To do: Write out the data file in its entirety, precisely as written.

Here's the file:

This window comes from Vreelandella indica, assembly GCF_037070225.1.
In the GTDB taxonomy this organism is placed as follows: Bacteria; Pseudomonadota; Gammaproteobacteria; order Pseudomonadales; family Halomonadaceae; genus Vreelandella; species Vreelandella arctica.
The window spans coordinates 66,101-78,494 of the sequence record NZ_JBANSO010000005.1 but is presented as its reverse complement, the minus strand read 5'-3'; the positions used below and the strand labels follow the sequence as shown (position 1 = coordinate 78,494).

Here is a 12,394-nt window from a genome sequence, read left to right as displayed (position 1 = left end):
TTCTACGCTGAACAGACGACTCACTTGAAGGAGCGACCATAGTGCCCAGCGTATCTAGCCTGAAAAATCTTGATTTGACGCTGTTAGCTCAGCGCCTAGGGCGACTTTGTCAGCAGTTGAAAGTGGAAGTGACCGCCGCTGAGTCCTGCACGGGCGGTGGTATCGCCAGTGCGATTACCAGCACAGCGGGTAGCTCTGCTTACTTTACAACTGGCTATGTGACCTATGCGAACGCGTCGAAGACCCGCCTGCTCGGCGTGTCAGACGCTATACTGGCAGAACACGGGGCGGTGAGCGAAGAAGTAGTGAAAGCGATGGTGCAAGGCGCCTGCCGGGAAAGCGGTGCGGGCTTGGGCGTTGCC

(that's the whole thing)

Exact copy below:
This window comes from Vreelandella indica, assembly GCF_037070225.1.
In the GTDB taxonomy this organism is placed as follows: Bacteria; Pseudomonadota; Gammaproteobacteria; order Pseudomonadales; family Halomonadaceae; genus Vreelandella; species Vreelandella arctica.
The window spans coordinates 66,101-78,494 of the sequence record NZ_JBANSO010000005.1 but is presented as its reverse complement, the minus strand read 5'-3'; the positions used below and the strand labels follow the sequence as shown (position 1 = coordinate 78,494).

Here is a 12,394-nt window from a genome sequence, read left to right as displayed (position 1 = left end):
TTCTACGCTGAACAGACGACTCACTTGAAGGAGCGACCATAGTGCCCAGCGTATCTAGCCTGAAAAATCTTGATTTGACGCTGTTAGCTCAGCGCCTAGGGCGACTTTGTCAGCAGTTGAAAGTGGAAGTGACCGCCGCTGAGTCCTGCACGGGCGGTGGTATCGCCAGTGCGATTACCAGCACAGCGGGTAGCTCTGCTTACTTTACAACTGGCTATGTGACCTATGCGAACGCGTCGAAGACCCGCCTGCTCGGCGTGTCAGACGCTATACTGGCAGAACACGGGGCGGTGAGCGAAGAAGTAGTGAAAGCGATGGTGCAAGGCGCCTGCCGGGAAAGCGGTGCGGGCTTGGGCGTTGCC